Dispelling WordMail Misconceptions

My recent column about WordMail in Office XP, "Outlook's WordMail Bonus," generated many responses, both positive and negative. Some people like WordMail very much; others hate it just as intensely. Those in the middle seem to be lukewarm largely because they aren't sure whether using Word as the email editor for Outlook 2002 offers any benefit. The common thread running through these messages, however, is that people either misunderstand or haven't explored many WordMail features. Let's clear up some misconceptions I've heard about WordMail.

Misconception #1: Using WordMail means that messages always go in HTML format, which is virus-prone.
First, you can use WordMail in Outlook 2002 to create messages in any format—HTML for sure, but also plain text and rich text. Second, Outlook 2002 runs HTML messages in the Restricted Sites zone, which means that script in the message won't run at all, and many ActiveX controls also won't work. If you're up-to-date on your security patches for Internet Explorer (IE), which shares components with Outlook, the only HTML virus you need to worry about is one that exploits some obscure, as-yet-unknown IE vulnerability.

Misconception #2: WordMail isn't useful if you use only plain text for your messages.
Plain text mail senders can use all the WordMail features except formatting. You can use the thesaurus, check spelling and grammar as you type, search and replace text, change selected case from upper to lower case, and insert AutoText. I often use WordMail to create numbered and bulleted lists in plain text messages. After I create the plain text message, I use the "Message format" drop-down list on the toolbar to switch to HTML format. After I add numbered and bulleted lists, I switch back to plain text format. WordMail retains the numbering and uses a small square bullet (ASCII character 149) for the bullets, which seems to work fine.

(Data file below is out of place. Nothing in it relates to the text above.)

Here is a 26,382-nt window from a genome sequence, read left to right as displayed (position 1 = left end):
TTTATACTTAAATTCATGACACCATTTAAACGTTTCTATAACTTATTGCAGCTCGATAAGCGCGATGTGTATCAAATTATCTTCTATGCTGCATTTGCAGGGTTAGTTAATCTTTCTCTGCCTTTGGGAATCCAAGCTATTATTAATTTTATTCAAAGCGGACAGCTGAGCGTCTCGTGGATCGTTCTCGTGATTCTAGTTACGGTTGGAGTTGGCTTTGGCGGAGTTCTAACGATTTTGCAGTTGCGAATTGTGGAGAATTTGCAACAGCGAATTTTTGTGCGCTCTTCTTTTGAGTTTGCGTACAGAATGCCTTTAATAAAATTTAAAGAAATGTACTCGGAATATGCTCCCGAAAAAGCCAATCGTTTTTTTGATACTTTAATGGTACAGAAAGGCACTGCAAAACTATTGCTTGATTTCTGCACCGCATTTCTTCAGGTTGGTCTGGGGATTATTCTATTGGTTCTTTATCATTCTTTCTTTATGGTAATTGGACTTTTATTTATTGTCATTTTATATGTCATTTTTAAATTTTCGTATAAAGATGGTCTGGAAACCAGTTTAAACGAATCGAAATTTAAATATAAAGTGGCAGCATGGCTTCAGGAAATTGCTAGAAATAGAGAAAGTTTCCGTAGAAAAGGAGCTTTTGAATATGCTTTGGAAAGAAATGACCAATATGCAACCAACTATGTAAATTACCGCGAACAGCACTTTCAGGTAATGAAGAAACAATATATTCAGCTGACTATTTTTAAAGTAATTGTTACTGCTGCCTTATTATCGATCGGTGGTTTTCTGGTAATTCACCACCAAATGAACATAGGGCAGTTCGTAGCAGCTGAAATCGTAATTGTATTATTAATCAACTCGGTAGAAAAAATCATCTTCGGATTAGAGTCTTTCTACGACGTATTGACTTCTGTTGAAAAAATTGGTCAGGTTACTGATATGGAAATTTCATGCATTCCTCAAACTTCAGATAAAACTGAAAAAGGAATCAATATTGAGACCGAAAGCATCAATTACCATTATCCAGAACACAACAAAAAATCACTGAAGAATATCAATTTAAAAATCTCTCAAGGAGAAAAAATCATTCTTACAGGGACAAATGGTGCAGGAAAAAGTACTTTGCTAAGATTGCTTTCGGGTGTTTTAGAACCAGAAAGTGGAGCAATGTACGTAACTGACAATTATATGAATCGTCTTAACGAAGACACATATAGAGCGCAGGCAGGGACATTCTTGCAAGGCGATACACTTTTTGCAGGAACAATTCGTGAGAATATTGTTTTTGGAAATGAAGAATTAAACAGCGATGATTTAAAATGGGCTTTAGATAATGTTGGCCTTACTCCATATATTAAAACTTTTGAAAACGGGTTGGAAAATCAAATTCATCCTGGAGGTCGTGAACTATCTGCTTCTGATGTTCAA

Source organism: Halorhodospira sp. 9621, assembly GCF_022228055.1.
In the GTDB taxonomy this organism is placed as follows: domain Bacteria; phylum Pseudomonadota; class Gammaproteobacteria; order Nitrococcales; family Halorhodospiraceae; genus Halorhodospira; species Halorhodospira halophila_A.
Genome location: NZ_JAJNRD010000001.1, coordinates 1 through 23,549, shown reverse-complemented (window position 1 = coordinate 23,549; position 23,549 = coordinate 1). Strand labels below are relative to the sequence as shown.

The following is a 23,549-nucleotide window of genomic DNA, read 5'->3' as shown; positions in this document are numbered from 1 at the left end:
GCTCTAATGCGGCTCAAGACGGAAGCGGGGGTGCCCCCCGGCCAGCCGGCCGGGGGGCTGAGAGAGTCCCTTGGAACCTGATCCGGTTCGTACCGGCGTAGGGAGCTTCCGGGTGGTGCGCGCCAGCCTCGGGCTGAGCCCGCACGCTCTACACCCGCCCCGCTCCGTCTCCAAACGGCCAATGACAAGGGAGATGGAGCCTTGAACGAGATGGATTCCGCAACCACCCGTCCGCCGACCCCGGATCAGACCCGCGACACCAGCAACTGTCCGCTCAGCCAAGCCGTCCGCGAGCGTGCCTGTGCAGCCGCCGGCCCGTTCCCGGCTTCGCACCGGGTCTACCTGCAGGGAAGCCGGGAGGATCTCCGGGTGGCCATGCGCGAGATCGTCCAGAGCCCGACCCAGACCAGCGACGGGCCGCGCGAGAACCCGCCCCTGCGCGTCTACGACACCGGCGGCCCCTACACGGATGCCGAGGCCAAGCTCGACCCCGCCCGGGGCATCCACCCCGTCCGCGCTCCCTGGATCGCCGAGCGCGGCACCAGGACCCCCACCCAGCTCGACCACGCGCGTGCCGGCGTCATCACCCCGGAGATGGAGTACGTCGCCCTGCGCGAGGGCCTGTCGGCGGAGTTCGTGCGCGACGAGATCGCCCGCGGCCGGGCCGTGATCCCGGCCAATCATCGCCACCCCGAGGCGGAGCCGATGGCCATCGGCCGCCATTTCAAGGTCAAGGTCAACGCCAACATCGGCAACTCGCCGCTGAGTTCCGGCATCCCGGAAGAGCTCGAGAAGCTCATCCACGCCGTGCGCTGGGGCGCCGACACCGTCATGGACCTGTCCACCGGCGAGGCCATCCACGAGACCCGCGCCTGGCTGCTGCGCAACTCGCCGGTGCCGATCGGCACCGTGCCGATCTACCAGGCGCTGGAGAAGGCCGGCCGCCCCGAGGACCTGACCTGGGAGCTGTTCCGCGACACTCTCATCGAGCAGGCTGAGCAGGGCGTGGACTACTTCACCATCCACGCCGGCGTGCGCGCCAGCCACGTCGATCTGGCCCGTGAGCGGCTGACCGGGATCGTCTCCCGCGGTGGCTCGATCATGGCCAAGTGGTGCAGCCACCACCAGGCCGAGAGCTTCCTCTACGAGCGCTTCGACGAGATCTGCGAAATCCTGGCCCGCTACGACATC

Misconception #3: WordMail messages are much larger than rich-text messages using the same format.
The size depends on the message. In one test I conducted, I used IE's File, Send, Page by E-mail command to send myself a copy of a Microsoft article as an HTML message. I then resent the message from my Sent Items folder, changing the format to rich text. The HTML message was 20KB, whereas the rich-text message was 28KB. Although this test was an isolated one, WordMail in Office XP definitely produces HTML messages with less overhead than previous versions. In Word, you can select Tools, Options, then go to the General tab, click E-mail Options, and switch to the General tab. Check the "Filter HTML before sending" box to have Word strip out the Office-specific XML and other elements in outgoing HTML format messages.

Misconception #4: If you set up WordMail with an automatic signature, you have a difficult time removing the signature or editing part of it.
Granted, right-clicking an automatic WordMail signature in a message displays a limited context menu: You see only your other WordMail signature choices plus an E-mail Signature command. I created a new signature named None that is simply two hyphens, which is the minimum that WordMail seems to require for a signature. To remove an automatically inserted WordMail signature, I right-click the signature, then choose my None signature from the list. You can also edit the signature after Outlook has placed it in the message; you just won't find the usual Cut and Paste commands on the context menu.

I'll keep working with WordMail and reporting the tricks that I find. Let me know what's working for you.

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